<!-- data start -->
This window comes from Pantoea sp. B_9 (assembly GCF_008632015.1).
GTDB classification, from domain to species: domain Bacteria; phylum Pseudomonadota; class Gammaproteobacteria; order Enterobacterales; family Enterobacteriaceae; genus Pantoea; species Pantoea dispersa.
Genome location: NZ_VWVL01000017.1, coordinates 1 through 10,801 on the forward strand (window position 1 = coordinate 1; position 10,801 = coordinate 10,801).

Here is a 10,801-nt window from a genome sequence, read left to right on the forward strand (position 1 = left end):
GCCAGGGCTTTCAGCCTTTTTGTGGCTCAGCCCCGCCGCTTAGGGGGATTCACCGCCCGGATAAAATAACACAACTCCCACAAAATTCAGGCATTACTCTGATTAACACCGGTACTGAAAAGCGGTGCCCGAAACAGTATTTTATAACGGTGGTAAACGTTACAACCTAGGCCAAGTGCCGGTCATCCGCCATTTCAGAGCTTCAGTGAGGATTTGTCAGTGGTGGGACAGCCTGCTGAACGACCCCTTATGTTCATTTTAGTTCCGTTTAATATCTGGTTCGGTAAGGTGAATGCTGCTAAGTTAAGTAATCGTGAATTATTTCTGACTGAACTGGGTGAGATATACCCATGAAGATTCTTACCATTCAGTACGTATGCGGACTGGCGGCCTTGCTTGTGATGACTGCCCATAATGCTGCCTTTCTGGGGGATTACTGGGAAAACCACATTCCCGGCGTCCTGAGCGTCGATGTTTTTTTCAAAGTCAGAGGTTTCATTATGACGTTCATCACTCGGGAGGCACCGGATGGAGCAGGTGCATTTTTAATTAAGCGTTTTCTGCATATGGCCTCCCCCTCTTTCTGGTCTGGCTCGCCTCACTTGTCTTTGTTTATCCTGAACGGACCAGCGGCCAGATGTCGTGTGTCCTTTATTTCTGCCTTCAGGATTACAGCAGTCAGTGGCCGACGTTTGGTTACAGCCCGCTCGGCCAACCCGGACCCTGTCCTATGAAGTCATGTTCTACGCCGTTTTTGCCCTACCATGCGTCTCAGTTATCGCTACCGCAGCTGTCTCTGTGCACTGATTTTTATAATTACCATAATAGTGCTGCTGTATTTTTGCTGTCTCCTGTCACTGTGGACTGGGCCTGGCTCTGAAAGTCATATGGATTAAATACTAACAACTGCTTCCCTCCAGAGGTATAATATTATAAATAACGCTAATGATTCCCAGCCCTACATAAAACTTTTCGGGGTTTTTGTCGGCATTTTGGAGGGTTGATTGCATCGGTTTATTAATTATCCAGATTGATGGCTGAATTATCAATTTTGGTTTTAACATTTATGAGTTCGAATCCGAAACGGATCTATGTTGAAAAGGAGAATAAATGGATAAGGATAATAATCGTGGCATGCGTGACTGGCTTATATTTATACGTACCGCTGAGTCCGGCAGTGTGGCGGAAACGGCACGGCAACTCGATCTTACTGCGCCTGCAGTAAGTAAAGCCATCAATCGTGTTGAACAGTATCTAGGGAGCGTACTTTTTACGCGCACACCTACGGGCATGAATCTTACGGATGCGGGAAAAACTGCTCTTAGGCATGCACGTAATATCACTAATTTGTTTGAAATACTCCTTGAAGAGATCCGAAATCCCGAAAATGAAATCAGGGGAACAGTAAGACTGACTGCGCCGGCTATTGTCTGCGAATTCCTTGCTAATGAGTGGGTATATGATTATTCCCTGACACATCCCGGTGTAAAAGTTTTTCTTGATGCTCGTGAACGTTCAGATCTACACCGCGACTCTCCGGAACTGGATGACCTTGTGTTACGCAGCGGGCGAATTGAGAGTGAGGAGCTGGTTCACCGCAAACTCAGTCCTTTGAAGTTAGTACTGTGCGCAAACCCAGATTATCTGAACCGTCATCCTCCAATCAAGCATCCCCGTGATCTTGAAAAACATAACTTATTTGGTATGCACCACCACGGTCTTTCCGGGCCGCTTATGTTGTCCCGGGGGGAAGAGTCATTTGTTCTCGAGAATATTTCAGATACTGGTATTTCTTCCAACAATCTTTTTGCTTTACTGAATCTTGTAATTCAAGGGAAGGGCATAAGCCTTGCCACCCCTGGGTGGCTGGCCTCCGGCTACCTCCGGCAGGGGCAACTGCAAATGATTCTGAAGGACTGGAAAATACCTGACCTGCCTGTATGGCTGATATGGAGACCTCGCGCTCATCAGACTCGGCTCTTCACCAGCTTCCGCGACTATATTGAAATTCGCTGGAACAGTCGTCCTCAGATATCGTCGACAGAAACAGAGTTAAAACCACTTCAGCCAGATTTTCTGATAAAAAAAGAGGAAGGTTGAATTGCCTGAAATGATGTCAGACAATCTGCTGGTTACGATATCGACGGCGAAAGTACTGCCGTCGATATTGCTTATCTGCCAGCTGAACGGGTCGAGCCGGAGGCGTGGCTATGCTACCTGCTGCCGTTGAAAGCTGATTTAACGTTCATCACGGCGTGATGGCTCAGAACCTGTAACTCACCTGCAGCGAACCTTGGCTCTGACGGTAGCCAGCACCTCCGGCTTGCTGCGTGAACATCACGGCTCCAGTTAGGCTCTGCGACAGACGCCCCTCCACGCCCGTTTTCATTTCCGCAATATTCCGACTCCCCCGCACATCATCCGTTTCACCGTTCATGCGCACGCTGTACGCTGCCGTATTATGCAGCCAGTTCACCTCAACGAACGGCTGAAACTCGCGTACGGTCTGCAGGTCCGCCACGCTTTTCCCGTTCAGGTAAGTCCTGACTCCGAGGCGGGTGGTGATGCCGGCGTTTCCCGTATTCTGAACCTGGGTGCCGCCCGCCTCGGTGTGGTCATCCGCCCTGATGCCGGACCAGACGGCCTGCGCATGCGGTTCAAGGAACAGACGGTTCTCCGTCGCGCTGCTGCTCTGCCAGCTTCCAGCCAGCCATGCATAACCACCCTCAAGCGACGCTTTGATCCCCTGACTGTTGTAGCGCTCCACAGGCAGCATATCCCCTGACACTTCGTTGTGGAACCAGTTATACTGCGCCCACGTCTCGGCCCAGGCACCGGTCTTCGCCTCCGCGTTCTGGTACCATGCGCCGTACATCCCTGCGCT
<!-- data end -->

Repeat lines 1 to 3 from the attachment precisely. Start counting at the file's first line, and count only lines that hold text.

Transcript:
This window comes from Pantoea sp. B_9 (assembly GCF_008632015.1).
GTDB classification, from domain to species: domain Bacteria; phylum Pseudomonadota; class Gammaproteobacteria; order Enterobacterales; family Enterobacteriaceae; genus Pantoea; species Pantoea dispersa.
Genome location: NZ_VWVL01000017.1, coordinates 1 through 10,801 on the forward strand (window position 1 = coordinate 1; position 10,801 = coordinate 10,801).